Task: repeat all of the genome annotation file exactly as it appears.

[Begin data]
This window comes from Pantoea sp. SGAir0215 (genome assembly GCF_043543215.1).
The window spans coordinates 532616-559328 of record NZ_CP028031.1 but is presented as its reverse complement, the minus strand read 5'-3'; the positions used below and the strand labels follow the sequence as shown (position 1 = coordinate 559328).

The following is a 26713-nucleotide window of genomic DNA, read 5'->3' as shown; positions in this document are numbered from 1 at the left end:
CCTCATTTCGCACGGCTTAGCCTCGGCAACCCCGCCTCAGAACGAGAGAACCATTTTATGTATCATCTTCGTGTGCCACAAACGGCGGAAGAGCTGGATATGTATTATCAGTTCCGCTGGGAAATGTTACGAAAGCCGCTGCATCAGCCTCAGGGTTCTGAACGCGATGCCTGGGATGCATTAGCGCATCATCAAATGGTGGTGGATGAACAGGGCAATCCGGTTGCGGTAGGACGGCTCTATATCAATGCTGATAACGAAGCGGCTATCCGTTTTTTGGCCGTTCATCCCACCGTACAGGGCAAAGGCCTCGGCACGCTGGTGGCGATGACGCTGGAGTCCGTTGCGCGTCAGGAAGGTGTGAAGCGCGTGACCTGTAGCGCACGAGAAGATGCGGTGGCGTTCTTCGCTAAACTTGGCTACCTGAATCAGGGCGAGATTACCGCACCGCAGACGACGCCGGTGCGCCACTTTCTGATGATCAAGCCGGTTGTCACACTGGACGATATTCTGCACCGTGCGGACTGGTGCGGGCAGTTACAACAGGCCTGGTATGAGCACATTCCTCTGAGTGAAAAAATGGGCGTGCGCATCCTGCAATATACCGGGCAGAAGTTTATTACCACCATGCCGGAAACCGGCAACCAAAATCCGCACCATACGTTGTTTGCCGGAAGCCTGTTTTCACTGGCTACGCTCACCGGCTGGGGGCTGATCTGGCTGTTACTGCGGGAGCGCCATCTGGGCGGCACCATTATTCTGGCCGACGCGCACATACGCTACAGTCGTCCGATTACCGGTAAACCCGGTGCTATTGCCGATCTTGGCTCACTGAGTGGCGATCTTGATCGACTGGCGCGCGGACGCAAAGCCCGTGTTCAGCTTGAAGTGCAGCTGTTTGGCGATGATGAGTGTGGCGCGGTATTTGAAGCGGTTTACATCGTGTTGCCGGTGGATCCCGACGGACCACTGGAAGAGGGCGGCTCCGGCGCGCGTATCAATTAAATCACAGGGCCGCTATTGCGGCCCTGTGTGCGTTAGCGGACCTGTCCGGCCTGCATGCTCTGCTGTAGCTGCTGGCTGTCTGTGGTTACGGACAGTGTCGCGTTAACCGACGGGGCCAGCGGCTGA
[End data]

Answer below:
This window comes from Pantoea sp. SGAir0215 (genome assembly GCF_043543215.1).
The window spans coordinates 532616-559328 of record NZ_CP028031.1 but is presented as its reverse complement, the minus strand read 5'-3'; the positions used below and the strand labels follow the sequence as shown (position 1 = coordinate 559328).

The following is a 26713-nucleotide window of genomic DNA, read 5'->3' as shown; positions in this document are numbered from 1 at the left end:
CCTCATTTCGCACGGCTTAGCCTCGGCAACCCCGCCTCAGAACGAGAGAACCATTTTATGTATCATCTTCGTGTGCCACAAACGGCGGAAGAGCTGGATATGTATTATCAGTTCCGCTGGGAAATGTTACGAAAGCCGCTGCATCAGCCTCAGGGTTCTGAACGCGATGCCTGGGATGCATTAGCGCATCATCAAATGGTGGTGGATGAACAGGGCAATCCGGTTGCGGTAGGACGGCTCTATATCAATGCTGATAACGAAGCGGCTATCCGTTTTTTGGCCGTTCATCCCACCGTACAGGGCAAAGGCCTCGGCACGCTGGTGGCGATGACGCTGGAGTCCGTTGCGCGTCAGGAAGGTGTGAAGCGCGTGACCTGTAGCGCACGAGAAGATGCGGTGGCGTTCTTCGCTAAACTTGGCTACCTGAATCAGGGCGAGATTACCGCACCGCAGACGACGCCGGTGCGCCACTTTCTGATGATCAAGCCGGTTGTCACACTGGACGATATTCTGCACCGTGCGGACTGGTGCGGGCAGTTACAACAGGCCTGGTATGAGCACATTCCTCTGAGTGAAAAAATGGGCGTGCGCATCCTGCAATATACCGGGCAGAAGTTTATTACCACCATGCCGGAAACCGGCAACCAAAATCCGCACCATACGTTGTTTGCCGGAAGCCTGTTTTCACTGGCTACGCTCACCGGCTGGGGGCTGATCTGGCTGTTACTGCGGGAGCGCCATCTGGGCGGCACCATTATTCTGGCCGACGCGCACATACGCTACAGTCGTCCGATTACCGGTAAACCCGGTGCTATTGCCGATCTTGGCTCACTGAGTGGCGATCTTGATCGACTGGCGCGCGGACGCAAAGCCCGTGTTCAGCTTGAAGTGCAGCTGTTTGGCGATGATGAGTGTGGCGCGGTATTTGAAGCGGTTTACATCGTGTTGCCGGTGGATCCCGACGGACCACTGGAAGAGGGCGGCTCCGGCGCGCGTATCAATTAAATCACAGGGCCGCTATTGCGGCCCTGTGTGCGTTAGCGGACCTGTCCGGCCTGCATGCTCTGCTGTAGCTGCTGGCTGTCTGTGGTTACGGACAGTGTCGCGTTAACCGACGGGGCCAGCGGCTGA